Lately, I’ve been hearing a common refrain from people throughout my life - friends, family, students, parents, and even strangers and acquaintances on social media…
“I’m just so tired. Everything is exhausting.”
And when exploring this a little further, I’ve begun to notice a pattern. A very common pattern, in fact, and one that I have fallen into many times.
Does this - or something like it - sound familiar?
Zombie out in front of electronics
Rinse and repeat.
This is a common pattern - and I have absolutely nothing against patterns or routines, I personally thrive off them! But the above doesn’t seem to be leaving much, if any, time for joy.
Now, I’m not talking about carving out big periods of time on a daily basis for “relaxation” or regularly skiving off obligations to instead do something fun. What I’m talking about is finding a way to include just a little bit of joy in your daily life. Just a little bit of sunshine amidst all the necessities.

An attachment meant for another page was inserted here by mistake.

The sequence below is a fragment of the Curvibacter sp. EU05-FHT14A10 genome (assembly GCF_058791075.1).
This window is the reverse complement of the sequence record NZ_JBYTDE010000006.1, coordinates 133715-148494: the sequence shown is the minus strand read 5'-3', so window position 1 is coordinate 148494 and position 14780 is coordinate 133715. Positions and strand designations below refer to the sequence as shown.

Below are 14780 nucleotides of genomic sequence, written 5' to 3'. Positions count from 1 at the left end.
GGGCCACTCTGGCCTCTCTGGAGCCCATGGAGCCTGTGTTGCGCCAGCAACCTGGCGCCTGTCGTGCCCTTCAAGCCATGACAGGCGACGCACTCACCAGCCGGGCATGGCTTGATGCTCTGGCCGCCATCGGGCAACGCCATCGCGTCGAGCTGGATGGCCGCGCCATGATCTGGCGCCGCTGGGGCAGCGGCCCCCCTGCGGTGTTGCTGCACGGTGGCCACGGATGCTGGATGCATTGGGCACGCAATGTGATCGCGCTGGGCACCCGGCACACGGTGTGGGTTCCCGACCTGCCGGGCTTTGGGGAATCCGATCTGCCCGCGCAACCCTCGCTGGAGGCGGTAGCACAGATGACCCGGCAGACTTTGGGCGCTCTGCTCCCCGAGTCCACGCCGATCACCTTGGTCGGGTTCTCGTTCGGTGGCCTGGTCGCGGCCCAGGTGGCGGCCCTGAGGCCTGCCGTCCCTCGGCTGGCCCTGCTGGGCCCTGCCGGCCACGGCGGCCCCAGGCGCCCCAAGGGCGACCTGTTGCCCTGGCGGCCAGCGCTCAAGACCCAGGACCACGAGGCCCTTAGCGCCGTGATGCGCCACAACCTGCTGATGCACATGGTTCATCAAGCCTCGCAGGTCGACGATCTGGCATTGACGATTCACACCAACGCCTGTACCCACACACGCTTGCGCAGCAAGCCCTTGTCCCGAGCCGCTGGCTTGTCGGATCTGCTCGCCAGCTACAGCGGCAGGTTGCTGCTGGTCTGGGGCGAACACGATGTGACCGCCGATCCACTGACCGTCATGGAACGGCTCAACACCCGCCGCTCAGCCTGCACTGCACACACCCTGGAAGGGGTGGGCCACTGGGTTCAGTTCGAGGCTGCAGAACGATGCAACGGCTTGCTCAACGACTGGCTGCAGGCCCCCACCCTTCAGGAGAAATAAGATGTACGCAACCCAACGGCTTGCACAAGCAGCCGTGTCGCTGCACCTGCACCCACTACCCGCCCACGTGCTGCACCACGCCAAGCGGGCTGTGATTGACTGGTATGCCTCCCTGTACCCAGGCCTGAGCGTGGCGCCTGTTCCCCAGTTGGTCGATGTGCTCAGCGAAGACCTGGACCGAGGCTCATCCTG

But how? Read More
Society - particularly American society - loves to demonize or to “other” art and artists.
We deride people who create:
“Oh, you’re an artist? You’re one of those.”
“Oh, you’re a writer? I wish I could sit at home all day.”
“Oh, you’re an actor? You must love starving.”
These are of course specific examples using common ideas and tropes, but these kinds of reactions are common and probably sound familiar to you.
We tell people who want to go into the arts:
“Why would you to throw your life away?”
“But you have so much potential!”
“But there’s no money in the arts!”
Being a creator is clearly seen as being *less than,* but why? Less than what? Why would we consider becoming an artist or writer or performer or designer a path that is throwing your life away or not using your skills and talents?
But this type of thinking and behavior not only can be unlearned, but it needs to be unlearned. Art and the products of creation are everywhere, but we’ve been conditioned to have a blind spot for most of it, and what we do see we are told to feel contempt for. Let’s just see how pervasive art is, shall we? Read More